The benefits that high quality, accessible green infrastructure brings to local communities have been well proven. Green spaces provide neighbourhoods with a place for social interaction, a space for physical activity, a sanctuary to support mental wellbeing to name but a few.
Times are, of course, very tough in ‘Austerity Britain’ and public sector funding for our formal parks and informal green spaces can be much harder to come by. While the benefits are well documented, so are the likely cuts to future budgets.
For 35 years Groundwork has championed work to enable communities to have a greater say in how their neighbourhoods are improved and managed. By giving local people the skills, support and resources to make a practical difference to their local area, they are naturally more engaged and committed to ensuring it’s vibrant and well-maintained.
Communities are being encouraged to take more responsibility for assets and services in their local area. Making sure that young people are able to participate in this shift in both thinking and power is critical.
When we think about young people in our open and green spaces, in general, society still sees them as a problem or an inconvenience. Despite the fact that young people will suffer disproportionately from a reduction in the quality or accessibility of green space, their voices are least likely to be heard.
This has to change.
The misconception that young people aren’t interested in volunteering and simply use green space as a place to misbehave is a barrier that needs to be overcome.
In action: students Chynna and Tom volunteered with Groundwork on a number of community projects: http://www.groundwork.org.uk/chynna-and-toms-story-uk
Encouraging ‘social action’ is a major priority of government and campaigns and programmes such as Step Up to Serve and National Citizen Service have shown that young people are not backwards in coming forwards when it comes to giving their time as long as they have the support and can see the value. New research conducted by Business in the Community shows that young people aged 18 to 24 years old in Britain volunteer more than any other age group (57%) and are also using volunteering to further their career aims (38%) and gain new skills (48%).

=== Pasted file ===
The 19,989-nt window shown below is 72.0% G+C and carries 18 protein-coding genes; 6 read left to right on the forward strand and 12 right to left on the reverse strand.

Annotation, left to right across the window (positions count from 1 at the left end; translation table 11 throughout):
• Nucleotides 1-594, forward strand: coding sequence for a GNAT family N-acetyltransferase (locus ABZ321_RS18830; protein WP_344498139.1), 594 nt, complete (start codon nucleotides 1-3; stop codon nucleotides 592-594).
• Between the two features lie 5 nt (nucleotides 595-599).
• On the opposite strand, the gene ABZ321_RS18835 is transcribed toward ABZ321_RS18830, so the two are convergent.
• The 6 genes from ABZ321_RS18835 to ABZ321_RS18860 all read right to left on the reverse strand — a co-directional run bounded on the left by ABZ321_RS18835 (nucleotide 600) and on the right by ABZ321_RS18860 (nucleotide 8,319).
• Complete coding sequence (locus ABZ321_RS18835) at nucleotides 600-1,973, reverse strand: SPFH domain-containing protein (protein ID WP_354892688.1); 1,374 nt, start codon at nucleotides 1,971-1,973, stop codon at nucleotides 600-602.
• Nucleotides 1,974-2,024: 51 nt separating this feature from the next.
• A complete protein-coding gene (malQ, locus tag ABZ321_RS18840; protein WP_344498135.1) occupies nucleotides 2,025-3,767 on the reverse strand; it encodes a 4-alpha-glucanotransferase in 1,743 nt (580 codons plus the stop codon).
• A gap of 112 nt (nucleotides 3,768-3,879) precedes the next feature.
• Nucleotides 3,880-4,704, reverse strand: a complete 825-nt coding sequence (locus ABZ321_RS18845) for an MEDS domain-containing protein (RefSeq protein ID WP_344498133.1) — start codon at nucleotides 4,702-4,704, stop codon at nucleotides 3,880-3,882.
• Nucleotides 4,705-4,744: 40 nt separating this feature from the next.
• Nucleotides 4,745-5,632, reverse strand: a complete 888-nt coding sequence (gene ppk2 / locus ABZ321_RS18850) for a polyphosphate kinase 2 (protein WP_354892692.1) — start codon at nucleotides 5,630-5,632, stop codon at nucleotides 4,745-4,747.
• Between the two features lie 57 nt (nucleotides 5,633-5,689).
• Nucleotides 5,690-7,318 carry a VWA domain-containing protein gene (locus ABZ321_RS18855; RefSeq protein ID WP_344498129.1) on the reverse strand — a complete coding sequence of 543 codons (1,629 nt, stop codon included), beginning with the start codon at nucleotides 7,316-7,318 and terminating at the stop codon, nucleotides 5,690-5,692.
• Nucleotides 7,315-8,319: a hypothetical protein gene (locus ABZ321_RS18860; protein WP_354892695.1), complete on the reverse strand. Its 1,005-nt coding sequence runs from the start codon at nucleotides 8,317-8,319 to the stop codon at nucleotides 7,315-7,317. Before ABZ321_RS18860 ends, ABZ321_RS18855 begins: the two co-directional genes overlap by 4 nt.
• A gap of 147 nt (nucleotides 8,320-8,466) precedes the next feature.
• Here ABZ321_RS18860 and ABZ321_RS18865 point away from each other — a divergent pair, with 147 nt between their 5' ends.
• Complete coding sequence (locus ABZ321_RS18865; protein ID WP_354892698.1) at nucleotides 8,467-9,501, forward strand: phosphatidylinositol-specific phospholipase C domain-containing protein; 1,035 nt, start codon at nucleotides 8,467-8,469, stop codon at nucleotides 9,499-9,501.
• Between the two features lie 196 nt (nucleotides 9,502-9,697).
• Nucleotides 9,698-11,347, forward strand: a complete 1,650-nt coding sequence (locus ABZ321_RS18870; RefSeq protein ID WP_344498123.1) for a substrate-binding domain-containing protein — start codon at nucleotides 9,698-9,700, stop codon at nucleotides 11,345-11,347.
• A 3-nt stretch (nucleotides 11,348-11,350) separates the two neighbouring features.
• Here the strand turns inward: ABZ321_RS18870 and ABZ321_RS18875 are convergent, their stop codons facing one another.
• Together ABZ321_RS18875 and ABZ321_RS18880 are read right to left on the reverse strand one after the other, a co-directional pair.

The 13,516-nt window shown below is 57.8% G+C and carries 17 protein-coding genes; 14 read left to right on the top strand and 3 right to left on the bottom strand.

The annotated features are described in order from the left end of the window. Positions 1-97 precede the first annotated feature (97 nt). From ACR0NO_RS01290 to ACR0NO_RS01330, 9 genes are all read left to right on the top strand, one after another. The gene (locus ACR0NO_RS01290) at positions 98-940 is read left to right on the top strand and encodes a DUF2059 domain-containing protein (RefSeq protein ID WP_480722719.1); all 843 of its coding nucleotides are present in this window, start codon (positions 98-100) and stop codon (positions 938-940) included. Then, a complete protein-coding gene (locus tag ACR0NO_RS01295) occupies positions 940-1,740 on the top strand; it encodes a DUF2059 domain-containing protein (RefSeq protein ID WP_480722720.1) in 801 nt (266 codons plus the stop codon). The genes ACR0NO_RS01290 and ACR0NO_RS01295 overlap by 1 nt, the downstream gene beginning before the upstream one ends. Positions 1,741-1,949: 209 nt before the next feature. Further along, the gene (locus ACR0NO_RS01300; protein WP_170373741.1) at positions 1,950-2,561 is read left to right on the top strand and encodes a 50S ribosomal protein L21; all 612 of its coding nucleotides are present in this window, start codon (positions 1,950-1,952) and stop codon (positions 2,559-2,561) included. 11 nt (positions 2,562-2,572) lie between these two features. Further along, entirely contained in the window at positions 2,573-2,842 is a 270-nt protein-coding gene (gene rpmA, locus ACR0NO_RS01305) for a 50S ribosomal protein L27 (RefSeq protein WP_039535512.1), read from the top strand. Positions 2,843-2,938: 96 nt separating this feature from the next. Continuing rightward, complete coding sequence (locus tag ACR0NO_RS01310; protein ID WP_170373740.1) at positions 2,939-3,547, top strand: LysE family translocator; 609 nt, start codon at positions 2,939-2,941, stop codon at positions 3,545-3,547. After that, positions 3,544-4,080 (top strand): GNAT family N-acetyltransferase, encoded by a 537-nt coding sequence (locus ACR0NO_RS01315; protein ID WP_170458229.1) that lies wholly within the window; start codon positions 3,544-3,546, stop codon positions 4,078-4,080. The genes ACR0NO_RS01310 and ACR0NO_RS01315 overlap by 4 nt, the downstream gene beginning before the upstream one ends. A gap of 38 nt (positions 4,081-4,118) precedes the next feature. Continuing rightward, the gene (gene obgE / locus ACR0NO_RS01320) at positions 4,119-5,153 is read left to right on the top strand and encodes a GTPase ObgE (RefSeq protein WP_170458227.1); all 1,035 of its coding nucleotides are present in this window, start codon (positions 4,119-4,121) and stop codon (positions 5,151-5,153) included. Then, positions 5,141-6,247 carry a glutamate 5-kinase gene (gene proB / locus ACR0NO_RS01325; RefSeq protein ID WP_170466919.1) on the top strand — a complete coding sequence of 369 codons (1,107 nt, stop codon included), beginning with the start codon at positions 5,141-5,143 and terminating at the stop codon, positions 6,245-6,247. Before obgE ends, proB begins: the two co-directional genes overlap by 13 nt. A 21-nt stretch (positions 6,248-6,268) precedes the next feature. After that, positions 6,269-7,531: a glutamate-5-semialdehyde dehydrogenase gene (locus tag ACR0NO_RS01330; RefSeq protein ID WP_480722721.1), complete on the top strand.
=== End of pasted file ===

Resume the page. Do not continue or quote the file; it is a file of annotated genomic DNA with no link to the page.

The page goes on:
What’s more, young people have the means to bring about change at their fingertips – quite literally. As social media continues to dominate our lives, the role of those who have grown up as digital natives can be a powerful one. This is the generation that is used to getting answers immediately and who recognise that a well-timed and well-aimed 140 character Tweet has the potential to raise awareness quicker and more effectively than any paper-trail can. From charity appeals to political campaigns, young people are mobilising and organising in a way that was unheard of just a few years ago and can have far-reaching consequences.
This presents a clear challenge to those of us working to protect and improve green spaces. While we are blessed with networks of committed local groups and activists devoting their time and energy to improve their local parks, many of them report the challenge they face in engaging young people in their work. At the same time we know many young people see traditional volunteering approaches as a barrier. There is a clear need for support and capacity building on both sides of the equation.
As the state shrinks its budgets and retreats from providing universal services such as youth centres and green spaces, we need to find new models to ensure that the benefits of these services in terms of the wellbeing of our communities is maintained. Young people have more to lose if we don’t and more to contribute if we do.
Photo by Community Spaces Fund